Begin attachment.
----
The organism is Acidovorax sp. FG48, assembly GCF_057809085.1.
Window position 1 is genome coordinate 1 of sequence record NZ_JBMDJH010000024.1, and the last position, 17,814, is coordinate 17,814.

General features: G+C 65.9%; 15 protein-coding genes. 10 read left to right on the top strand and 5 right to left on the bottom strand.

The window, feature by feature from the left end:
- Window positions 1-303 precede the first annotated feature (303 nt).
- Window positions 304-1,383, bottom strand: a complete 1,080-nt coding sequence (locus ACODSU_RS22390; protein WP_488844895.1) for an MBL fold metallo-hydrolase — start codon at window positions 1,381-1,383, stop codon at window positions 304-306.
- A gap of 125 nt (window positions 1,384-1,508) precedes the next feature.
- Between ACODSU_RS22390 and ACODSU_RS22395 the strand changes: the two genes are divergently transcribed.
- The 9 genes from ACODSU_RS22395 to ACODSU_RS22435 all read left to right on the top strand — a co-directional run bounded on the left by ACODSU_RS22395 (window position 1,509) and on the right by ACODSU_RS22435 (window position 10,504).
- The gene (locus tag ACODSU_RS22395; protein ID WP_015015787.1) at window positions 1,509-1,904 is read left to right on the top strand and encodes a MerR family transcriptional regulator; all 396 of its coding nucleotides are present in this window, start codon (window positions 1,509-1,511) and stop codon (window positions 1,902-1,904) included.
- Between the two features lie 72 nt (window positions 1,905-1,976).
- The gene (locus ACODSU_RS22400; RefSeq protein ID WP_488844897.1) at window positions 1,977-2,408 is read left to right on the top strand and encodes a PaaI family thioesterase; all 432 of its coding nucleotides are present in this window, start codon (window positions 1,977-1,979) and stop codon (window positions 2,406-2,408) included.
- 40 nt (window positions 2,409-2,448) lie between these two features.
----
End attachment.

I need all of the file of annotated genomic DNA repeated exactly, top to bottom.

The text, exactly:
The organism is Acidovorax sp. FG48, assembly GCF_057809085.1.
Window position 1 is genome coordinate 1 of sequence record NZ_JBMDJH010000024.1, and the last position, 17,814, is coordinate 17,814.

General features: G+C 65.9%; 15 protein-coding genes. 10 read left to right on the top strand and 5 right to left on the bottom strand.

The window, feature by feature from the left end:
- Window positions 1-303 precede the first annotated feature (303 nt).
- Window positions 304-1,383, bottom strand: a complete 1,080-nt coding sequence (locus ACODSU_RS22390; protein WP_488844895.1) for an MBL fold metallo-hydrolase — start codon at window positions 1,381-1,383, stop codon at window positions 304-306.
- A gap of 125 nt (window positions 1,384-1,508) precedes the next feature.
- Between ACODSU_RS22390 and ACODSU_RS22395 the strand changes: the two genes are divergently transcribed.
- The 9 genes from ACODSU_RS22395 to ACODSU_RS22435 all read left to right on the top strand — a co-directional run bounded on the left by ACODSU_RS22395 (window position 1,509) and on the right by ACODSU_RS22435 (window position 10,504).
- The gene (locus tag ACODSU_RS22395; protein ID WP_015015787.1) at window positions 1,509-1,904 is read left to right on the top strand and encodes a MerR family transcriptional regulator; all 396 of its coding nucleotides are present in this window, start codon (window positions 1,509-1,511) and stop codon (window positions 1,902-1,904) included.
- Between the two features lie 72 nt (window positions 1,905-1,976).
- The gene (locus ACODSU_RS22400; RefSeq protein ID WP_488844897.1) at window positions 1,977-2,408 is read left to right on the top strand and encodes a PaaI family thioesterase; all 432 of its coding nucleotides are present in this window, start codon (window positions 1,977-1,979) and stop codon (window positions 2,406-2,408) included.
- 40 nt (window positions 2,409-2,448) lie between these two features.